Services provide year-end boost to UK economy

Data from the purchasing managers’ index reflects a positive performance for the services sector at the end of 2017. However, observers have questioned the sustainability of the upturn.

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The UK’s dominant services sector, which accounts for more than three-quarters of GDP, out-performed economists’ expectations in December to end the year on a high, according to new data.

Positive PMI for the end of 2017

The 54.2 reading on the IHS Markit/CIPS purchasing managers’ index (PMI) was up from 53.8 in November in an index where a reading above 50 indicates growth.Data from the services sector came on the heels of PMIs for manufacturing and construction, both of which showed expansion during December.
Chris Williamson, IHS Markit’s chief business economist, said the services’ performance could boost UK economic growth to 0.5 per cent in the final quarter of 2017.“December saw a welcome upturn in service sector activity, highlighting the continued resilience of the economy as 2017 came to an end,” he said.“Alongside the solid expansion seen in manufacturing and modest construction sector upturn, the survey data are consistent with the economy having grown 0.4 to 0.5 per cent in the fourth quarter of 2017.“However, as has been increasingly the case in recent months, the good news comes with a health warning about the sustainability of the upturn.“Digging into the details behind the resilient strength signalled by the headline numbers, the survey data reveals an economy that is beset with uncertainty about the outlook, which is in turn dampening business spending and investment.”

Balanced economic outlook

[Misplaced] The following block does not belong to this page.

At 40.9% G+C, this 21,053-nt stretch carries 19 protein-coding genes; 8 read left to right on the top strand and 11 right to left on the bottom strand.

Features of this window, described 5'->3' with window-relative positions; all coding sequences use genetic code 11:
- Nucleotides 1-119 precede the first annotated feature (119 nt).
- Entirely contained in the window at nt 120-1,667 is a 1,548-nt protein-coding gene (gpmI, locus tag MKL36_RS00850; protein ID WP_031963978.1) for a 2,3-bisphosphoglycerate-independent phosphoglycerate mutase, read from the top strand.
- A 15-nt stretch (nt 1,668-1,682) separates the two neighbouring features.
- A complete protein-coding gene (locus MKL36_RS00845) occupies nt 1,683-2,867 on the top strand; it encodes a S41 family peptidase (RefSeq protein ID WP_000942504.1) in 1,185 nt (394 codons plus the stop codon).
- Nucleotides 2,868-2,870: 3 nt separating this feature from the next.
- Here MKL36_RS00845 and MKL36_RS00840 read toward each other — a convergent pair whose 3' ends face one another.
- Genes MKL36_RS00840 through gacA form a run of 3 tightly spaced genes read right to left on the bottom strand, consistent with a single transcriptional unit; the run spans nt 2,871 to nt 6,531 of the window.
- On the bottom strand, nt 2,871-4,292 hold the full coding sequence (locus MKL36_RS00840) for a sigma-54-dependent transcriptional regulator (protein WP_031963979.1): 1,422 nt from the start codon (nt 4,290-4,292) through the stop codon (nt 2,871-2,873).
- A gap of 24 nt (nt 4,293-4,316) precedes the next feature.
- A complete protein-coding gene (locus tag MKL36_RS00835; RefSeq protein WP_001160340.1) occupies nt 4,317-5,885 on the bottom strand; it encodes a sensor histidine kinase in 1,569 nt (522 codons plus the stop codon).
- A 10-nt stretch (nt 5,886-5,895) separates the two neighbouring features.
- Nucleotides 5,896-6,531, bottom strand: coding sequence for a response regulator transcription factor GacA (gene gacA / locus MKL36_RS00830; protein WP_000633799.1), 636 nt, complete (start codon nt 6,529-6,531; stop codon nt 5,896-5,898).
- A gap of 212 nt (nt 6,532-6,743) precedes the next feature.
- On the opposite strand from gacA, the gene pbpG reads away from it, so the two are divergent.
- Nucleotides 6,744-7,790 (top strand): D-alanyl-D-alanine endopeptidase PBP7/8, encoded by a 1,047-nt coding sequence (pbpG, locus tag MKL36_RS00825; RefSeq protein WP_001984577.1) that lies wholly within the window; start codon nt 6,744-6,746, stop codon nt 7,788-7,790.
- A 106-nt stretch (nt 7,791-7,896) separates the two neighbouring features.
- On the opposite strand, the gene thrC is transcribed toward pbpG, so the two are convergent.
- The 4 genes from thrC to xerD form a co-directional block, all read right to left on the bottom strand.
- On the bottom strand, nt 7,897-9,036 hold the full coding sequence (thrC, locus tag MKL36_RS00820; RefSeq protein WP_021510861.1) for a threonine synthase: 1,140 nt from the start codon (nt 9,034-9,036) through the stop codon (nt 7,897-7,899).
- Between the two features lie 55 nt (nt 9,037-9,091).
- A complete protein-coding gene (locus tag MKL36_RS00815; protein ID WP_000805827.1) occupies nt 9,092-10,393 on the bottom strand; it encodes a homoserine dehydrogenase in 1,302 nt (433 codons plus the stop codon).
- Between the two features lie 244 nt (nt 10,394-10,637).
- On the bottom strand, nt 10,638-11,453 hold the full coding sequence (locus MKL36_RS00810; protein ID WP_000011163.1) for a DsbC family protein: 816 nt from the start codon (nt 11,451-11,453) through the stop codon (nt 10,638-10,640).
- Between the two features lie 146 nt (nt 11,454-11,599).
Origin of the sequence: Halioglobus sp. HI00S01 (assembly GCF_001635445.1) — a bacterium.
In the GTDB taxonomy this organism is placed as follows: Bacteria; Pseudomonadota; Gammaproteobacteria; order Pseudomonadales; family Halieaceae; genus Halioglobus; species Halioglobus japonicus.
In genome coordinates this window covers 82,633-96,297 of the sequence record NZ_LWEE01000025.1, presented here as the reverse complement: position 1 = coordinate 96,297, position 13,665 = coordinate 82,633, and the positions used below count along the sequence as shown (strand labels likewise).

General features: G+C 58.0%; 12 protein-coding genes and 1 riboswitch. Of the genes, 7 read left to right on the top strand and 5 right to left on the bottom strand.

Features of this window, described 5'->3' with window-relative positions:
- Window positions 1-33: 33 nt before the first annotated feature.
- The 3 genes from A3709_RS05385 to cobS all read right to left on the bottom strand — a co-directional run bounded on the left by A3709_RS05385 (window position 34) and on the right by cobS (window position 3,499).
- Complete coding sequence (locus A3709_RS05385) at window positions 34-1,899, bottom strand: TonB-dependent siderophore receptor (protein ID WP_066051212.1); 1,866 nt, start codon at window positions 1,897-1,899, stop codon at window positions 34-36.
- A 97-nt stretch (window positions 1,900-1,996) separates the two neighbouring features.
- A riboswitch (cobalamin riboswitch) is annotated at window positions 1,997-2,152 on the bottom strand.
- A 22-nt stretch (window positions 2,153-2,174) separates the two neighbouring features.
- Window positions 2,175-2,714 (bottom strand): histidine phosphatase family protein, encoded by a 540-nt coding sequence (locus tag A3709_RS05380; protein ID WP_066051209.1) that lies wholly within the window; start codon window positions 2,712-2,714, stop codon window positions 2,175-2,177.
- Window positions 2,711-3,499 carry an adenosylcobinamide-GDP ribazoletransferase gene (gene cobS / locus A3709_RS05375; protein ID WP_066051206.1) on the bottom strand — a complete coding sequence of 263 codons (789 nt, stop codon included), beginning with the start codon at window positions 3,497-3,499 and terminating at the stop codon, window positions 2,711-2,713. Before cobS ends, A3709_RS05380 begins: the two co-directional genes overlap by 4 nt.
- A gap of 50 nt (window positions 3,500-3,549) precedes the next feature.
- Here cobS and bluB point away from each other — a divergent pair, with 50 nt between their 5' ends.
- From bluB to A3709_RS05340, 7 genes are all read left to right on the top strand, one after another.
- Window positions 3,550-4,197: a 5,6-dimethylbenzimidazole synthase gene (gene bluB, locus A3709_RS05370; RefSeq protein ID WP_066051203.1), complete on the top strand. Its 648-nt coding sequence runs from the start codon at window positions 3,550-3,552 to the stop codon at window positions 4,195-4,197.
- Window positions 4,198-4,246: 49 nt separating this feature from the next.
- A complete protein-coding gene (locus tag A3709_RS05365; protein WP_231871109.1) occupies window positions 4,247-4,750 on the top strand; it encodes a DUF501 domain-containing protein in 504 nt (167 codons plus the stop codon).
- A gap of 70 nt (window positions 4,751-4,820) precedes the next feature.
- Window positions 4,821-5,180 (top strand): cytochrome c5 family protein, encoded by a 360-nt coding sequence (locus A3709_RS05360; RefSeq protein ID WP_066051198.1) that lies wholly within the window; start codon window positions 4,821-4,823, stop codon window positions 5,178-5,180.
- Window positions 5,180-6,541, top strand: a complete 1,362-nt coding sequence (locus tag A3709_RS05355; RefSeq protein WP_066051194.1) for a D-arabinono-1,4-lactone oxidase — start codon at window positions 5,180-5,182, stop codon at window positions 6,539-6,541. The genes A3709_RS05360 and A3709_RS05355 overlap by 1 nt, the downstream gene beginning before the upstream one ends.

Samuel Tombs, chief UK economist at Pantheon Macroeconomics, added, “The business activity index recovered in December, but only to its 2017 average. In addition, new orders increased at the slowest rate since August 2016 and employment growth eased to a nine-month low.“A weighted average of the manufacturing, construction and services PMIs in Q4 is consistent with GDP rising by 0.4 per cent, quarter-on-quarter – the same as in Q3 – but official data for October suggest that a slightly weaker result is likely.”The manufacturing PMI for December showed a reading of 56.3, down from a four-year high of 58.2 in November but still ending the 2017 on a high, mainly thanks to growing export demand from Europe, China, the Middle East and the US.
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Rob Dobson, director at IHS Markit, said. “Although growth of output and new orders moderated during December, rates of expansion remained comfortably above long-term trend rates. The sector has, therefore, broadly maintained its solid boost to broader economic expansion in the fourth quarter.“The outlook is also reasonably bright, with over 50 per cent of companies expecting production to be higher one year from now.“The main growth engines were the intermediate and investment goods sectors during December, suggesting resilient business-to-business demand and capital spending trends, albeit in part due to rising exports.”

Manufacturing expecting robust performance

Howard Archer, chief economic adviser to EY ITEM Club, commented, “With December and November surveys from both the purchasing managers and the CBI also robust, the manufacturing sector looks likely to have produced another robust performance in the fourth quarter after expanding 1.3 per cent quarter-on-quarter in the third quarter.”The PMI for the construction sector remained in positive territory last month at 52.2 but growth eased off from November because of a continuing slowdown in commercial building and civil engineering work.

Construction remains more moderate

Tim Moore, IHS Markit’s associate director, said, “The UK construction sector achieved a moderate expansion of business activity at the end of 2017, although the recovery remained uneven and slowed overall since November.“Construction companies indicated that another strong contribution from housebuilding helped to offset subdued civil engineering activity and reduced volumes of commercial work.“Total new orders picked up at the fastest pace for seven months in December, which provides a positive signal for construction workloads in the short-term.“Resilient demand and forthcoming project starts also led to greater job creation and the strongest increase in input buying for two years.”
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